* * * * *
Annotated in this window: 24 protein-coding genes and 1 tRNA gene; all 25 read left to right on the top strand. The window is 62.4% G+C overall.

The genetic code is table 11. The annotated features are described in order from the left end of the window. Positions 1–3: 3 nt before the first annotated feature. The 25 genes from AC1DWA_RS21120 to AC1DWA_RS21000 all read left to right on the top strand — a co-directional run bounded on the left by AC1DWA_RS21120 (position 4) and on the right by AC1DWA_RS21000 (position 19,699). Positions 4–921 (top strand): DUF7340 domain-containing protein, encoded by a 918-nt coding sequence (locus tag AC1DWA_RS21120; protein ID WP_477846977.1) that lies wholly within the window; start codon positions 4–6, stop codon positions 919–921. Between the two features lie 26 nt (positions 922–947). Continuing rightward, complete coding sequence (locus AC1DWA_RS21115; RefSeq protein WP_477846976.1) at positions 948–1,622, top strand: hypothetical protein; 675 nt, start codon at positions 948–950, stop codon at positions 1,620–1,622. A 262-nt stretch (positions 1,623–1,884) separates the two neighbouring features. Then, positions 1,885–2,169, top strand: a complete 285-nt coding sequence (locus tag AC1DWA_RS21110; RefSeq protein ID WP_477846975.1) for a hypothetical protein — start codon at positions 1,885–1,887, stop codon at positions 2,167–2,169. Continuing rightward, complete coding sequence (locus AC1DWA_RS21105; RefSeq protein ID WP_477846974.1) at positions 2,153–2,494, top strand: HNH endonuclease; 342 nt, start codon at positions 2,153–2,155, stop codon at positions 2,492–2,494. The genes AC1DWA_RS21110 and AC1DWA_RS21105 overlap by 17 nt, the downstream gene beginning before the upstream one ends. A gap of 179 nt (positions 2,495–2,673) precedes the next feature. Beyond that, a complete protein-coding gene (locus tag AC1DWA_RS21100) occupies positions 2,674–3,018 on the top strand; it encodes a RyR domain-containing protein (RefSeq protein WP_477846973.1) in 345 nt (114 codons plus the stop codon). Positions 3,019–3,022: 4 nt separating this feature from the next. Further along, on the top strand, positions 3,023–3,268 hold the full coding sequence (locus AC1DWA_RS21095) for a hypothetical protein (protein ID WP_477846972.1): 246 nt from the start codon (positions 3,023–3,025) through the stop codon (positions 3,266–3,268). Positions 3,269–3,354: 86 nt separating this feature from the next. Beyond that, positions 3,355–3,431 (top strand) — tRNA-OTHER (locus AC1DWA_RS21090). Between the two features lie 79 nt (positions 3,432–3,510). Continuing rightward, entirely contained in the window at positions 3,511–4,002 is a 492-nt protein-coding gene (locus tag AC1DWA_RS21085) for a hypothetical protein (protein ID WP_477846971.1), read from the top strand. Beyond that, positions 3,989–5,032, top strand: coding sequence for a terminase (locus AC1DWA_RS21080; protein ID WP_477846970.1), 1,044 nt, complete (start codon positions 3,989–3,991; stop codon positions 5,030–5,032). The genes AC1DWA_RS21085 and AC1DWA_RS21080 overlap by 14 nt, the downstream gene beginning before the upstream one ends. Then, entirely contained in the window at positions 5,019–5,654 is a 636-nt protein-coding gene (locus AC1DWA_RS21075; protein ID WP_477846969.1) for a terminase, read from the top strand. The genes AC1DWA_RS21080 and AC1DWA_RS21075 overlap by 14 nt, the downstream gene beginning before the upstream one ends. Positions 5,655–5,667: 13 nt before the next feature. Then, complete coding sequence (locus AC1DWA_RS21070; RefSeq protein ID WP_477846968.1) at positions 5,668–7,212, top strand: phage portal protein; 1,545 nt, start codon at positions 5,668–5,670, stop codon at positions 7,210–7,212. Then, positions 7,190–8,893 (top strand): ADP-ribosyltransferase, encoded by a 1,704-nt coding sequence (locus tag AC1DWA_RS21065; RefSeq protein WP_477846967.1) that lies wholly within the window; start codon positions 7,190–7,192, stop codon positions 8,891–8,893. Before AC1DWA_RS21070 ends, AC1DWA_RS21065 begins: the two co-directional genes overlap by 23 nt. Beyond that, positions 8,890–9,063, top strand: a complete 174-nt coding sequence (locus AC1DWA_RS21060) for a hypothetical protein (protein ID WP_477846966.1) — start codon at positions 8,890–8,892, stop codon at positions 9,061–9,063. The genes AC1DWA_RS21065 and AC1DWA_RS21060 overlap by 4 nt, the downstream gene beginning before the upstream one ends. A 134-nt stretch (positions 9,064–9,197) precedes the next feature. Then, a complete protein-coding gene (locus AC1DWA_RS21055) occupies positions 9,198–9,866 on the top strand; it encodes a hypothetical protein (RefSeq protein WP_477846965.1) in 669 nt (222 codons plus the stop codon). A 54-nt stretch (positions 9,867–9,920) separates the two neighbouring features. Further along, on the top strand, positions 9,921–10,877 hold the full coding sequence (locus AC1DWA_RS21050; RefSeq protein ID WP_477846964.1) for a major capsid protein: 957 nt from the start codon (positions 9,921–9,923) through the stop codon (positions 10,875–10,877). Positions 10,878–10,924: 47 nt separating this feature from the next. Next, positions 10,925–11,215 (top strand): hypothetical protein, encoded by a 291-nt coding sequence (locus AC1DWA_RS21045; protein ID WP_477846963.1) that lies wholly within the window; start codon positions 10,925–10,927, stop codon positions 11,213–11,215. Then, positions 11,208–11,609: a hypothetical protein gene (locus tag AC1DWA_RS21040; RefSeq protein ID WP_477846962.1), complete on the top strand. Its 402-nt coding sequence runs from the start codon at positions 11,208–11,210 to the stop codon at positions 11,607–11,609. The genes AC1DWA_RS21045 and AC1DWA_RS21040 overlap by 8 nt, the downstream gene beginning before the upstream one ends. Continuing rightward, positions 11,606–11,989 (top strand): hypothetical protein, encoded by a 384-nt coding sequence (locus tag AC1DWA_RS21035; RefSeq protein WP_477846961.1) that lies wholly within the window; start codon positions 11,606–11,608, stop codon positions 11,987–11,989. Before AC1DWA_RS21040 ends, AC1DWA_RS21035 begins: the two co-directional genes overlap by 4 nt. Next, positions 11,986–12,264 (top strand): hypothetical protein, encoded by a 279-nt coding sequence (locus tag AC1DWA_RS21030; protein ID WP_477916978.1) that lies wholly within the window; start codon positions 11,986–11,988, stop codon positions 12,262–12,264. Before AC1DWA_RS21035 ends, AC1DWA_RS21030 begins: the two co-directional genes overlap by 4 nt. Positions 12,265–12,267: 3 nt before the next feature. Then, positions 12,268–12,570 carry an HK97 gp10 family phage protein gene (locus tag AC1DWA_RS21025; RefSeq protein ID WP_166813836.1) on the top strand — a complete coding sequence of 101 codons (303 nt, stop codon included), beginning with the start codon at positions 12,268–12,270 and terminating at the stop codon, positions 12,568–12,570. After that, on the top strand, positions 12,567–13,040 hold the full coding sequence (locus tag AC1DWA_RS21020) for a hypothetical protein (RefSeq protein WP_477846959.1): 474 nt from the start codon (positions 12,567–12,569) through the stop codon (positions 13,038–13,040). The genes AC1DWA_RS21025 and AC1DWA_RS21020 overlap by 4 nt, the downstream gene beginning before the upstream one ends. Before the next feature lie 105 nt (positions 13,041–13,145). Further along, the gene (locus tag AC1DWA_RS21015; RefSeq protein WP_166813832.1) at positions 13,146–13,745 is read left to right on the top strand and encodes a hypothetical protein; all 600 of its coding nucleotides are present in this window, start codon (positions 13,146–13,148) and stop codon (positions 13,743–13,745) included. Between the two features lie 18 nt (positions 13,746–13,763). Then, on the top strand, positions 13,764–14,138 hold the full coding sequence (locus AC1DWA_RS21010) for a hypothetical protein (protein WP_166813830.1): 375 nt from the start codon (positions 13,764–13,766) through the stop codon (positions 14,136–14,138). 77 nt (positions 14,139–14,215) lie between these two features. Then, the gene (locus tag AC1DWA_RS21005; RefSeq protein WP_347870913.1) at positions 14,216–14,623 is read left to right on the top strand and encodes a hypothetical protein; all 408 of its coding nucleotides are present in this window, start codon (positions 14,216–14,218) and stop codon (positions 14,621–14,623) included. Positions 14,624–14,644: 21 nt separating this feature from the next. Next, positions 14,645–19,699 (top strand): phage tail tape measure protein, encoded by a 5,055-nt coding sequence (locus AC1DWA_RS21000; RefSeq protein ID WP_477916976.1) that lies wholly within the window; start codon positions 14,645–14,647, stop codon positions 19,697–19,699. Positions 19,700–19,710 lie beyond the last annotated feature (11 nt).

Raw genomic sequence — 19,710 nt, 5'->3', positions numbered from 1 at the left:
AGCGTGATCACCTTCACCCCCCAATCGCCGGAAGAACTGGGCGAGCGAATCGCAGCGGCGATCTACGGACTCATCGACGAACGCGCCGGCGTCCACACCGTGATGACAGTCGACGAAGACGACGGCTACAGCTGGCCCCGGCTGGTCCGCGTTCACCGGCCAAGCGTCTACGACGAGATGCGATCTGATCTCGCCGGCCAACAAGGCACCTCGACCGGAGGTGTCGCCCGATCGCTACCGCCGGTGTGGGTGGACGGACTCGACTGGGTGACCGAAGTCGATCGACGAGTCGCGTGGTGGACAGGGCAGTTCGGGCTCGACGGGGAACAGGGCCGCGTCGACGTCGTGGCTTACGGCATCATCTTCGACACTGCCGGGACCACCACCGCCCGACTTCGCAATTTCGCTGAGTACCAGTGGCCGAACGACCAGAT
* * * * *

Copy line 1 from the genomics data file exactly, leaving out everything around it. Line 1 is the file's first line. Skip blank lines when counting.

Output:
Annotated in this window: 24 protein-coding genes and 1 tRNA gene; all 25 read left to right on the top strand. The window is 62.4% G+C overall.